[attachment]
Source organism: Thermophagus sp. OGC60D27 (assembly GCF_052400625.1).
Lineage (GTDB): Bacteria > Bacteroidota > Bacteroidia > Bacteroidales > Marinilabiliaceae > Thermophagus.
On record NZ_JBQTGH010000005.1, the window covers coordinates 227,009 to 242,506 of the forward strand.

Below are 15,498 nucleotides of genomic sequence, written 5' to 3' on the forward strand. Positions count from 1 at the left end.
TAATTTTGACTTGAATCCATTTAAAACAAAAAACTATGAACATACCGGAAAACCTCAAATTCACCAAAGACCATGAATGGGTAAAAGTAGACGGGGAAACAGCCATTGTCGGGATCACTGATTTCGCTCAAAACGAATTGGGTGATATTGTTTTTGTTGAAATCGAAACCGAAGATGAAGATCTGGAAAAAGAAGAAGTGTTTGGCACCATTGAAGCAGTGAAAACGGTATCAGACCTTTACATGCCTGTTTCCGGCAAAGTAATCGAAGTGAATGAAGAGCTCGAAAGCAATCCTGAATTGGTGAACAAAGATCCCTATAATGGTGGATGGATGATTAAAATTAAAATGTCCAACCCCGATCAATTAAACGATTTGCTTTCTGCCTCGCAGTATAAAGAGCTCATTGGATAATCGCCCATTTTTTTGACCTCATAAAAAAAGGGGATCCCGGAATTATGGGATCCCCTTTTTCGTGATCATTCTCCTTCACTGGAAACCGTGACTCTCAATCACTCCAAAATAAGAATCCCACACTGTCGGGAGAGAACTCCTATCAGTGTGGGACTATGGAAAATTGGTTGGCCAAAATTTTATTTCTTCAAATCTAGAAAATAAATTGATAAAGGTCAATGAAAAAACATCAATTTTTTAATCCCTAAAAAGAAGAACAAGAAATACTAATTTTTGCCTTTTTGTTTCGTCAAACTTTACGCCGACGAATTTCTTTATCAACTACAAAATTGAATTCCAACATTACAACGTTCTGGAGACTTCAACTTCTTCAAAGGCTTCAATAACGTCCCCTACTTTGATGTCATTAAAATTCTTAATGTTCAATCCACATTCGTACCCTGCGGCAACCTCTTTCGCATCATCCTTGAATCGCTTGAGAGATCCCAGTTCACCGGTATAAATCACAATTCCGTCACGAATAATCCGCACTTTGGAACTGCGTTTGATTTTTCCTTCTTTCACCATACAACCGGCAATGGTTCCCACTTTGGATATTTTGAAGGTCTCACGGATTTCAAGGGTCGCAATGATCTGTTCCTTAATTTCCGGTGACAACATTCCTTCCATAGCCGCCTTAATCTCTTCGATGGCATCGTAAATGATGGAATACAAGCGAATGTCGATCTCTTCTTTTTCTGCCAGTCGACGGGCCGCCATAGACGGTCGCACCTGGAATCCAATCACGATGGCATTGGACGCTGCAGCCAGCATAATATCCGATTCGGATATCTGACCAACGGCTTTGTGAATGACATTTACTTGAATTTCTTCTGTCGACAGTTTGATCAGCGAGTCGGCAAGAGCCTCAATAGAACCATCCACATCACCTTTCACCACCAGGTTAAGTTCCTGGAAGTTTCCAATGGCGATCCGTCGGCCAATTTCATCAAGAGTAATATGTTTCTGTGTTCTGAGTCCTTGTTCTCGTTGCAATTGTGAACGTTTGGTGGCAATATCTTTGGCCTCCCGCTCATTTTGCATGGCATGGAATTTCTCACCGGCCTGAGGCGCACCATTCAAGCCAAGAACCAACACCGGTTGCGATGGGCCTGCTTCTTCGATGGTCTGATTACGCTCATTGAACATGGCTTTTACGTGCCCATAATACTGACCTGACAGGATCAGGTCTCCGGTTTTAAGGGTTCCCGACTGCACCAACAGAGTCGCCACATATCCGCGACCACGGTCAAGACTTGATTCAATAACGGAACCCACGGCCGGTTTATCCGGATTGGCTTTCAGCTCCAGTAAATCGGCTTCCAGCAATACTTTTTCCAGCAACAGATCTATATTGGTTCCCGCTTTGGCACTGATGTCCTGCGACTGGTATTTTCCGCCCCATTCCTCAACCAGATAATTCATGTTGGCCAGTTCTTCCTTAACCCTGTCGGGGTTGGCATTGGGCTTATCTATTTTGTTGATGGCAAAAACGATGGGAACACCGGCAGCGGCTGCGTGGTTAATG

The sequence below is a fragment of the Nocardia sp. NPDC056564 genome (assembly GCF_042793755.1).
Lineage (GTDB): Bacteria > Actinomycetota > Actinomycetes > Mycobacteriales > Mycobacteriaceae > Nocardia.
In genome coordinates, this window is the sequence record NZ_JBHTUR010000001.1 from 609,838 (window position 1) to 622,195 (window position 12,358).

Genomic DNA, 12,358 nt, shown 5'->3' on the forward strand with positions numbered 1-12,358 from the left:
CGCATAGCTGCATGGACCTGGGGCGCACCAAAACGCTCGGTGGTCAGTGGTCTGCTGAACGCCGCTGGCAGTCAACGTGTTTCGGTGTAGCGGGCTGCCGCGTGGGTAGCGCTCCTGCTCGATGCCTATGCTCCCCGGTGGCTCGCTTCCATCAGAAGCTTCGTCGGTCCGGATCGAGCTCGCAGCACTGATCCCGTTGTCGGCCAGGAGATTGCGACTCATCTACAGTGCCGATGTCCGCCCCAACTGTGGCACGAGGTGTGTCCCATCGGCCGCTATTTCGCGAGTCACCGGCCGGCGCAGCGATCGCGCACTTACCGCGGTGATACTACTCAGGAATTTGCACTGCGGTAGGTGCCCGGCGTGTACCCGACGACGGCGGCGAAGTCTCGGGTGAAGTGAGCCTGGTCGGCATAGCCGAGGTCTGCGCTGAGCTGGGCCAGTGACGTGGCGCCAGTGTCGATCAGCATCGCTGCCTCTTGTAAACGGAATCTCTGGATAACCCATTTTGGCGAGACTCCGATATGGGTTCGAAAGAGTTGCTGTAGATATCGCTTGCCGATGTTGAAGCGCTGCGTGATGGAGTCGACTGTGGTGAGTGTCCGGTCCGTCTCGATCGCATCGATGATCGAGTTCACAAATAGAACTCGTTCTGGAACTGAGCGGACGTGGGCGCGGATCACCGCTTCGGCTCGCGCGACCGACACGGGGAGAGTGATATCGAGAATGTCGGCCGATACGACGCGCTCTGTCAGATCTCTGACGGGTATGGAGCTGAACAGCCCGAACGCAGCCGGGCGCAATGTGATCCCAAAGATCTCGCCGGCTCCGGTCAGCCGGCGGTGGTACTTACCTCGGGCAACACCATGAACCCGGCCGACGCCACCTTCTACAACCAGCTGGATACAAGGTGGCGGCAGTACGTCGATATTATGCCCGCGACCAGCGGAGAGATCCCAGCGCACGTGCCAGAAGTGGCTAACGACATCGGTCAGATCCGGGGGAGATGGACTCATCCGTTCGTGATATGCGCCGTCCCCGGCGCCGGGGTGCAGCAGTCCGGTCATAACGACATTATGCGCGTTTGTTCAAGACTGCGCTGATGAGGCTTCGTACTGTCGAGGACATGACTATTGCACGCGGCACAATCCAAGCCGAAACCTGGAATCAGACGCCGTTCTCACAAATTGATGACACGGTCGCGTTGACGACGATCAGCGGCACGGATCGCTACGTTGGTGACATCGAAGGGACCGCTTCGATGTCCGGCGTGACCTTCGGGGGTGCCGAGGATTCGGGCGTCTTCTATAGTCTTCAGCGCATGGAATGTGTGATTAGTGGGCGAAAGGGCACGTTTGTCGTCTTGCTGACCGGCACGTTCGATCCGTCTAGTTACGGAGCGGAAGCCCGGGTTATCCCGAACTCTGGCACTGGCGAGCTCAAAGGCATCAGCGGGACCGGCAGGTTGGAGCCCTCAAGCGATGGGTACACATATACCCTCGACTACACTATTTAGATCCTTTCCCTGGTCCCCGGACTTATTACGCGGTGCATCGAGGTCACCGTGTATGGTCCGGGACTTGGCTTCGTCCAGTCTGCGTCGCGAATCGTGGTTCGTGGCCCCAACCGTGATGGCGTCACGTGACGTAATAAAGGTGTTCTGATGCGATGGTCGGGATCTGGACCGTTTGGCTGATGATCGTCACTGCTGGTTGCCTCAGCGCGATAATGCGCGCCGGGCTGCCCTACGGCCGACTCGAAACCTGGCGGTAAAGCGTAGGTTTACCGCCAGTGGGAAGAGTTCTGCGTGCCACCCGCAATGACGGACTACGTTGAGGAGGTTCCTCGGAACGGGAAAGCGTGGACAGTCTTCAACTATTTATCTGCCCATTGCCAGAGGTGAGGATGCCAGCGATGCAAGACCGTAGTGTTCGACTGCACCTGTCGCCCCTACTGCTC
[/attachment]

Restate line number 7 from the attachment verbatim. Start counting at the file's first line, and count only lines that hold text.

Lineage (GTDB): Bacteria > Actinomycetota > Actinomycetes > Mycobacteriales > Mycobacteriaceae > Nocardia.